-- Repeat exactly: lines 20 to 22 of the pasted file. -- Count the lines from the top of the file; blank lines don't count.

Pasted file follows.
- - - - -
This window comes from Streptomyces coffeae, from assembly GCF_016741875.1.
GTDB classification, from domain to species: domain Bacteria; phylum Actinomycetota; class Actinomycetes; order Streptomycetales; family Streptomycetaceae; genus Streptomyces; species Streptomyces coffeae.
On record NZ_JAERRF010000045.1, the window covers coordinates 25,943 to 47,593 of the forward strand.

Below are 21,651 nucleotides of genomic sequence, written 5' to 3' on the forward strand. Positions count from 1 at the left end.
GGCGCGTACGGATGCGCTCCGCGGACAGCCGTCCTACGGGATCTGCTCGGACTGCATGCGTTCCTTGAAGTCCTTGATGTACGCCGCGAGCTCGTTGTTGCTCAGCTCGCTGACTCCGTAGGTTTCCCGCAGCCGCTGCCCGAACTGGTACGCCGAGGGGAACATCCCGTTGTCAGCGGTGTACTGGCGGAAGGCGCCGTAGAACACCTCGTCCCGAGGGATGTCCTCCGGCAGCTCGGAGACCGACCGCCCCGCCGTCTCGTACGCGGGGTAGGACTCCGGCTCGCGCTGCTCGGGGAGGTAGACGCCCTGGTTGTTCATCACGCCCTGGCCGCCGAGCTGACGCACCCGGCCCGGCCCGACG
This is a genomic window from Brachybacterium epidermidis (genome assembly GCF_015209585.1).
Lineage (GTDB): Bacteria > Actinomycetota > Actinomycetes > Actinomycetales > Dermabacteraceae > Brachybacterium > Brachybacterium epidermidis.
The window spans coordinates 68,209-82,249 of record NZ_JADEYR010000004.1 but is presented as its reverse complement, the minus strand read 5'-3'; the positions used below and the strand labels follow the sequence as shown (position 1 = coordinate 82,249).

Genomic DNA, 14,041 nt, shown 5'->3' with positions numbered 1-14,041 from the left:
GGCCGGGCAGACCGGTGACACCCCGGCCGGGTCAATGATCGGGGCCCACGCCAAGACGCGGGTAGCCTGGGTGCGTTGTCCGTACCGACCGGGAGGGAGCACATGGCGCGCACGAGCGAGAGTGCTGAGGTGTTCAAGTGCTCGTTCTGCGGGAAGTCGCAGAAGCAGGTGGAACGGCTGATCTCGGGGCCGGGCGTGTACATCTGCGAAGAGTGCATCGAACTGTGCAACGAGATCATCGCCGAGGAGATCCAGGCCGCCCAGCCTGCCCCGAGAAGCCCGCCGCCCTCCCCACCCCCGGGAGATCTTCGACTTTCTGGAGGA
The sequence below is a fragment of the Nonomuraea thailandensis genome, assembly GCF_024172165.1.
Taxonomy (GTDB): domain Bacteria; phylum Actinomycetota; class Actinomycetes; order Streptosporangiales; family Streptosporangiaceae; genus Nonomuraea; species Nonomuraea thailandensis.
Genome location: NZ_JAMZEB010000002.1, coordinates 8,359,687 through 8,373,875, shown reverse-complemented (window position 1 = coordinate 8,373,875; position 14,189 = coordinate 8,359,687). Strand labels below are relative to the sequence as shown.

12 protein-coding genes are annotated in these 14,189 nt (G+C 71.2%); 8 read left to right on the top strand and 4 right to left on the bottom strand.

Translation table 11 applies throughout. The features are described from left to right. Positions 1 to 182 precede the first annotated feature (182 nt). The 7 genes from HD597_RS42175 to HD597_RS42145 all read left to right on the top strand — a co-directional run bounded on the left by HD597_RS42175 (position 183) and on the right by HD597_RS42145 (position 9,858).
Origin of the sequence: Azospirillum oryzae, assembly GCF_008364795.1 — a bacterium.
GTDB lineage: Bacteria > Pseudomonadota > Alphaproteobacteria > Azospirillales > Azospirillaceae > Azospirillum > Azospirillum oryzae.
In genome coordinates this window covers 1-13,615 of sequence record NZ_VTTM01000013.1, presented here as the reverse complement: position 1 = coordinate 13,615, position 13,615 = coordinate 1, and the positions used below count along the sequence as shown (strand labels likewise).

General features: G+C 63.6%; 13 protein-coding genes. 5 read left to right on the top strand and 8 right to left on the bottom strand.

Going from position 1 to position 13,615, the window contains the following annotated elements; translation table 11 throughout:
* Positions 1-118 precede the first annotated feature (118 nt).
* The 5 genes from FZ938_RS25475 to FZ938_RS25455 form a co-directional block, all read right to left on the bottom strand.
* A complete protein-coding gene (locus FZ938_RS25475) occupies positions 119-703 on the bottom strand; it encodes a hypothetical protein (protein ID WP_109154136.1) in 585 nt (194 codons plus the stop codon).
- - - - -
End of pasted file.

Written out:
Going from position 1 to position 13,615, the window contains the following annotated elements; translation table 11 throughout:
* Positions 1-118 precede the first annotated feature (118 nt).
* The 5 genes from FZ938_RS25475 to FZ938_RS25455 form a co-directional block, all read right to left on the bottom strand.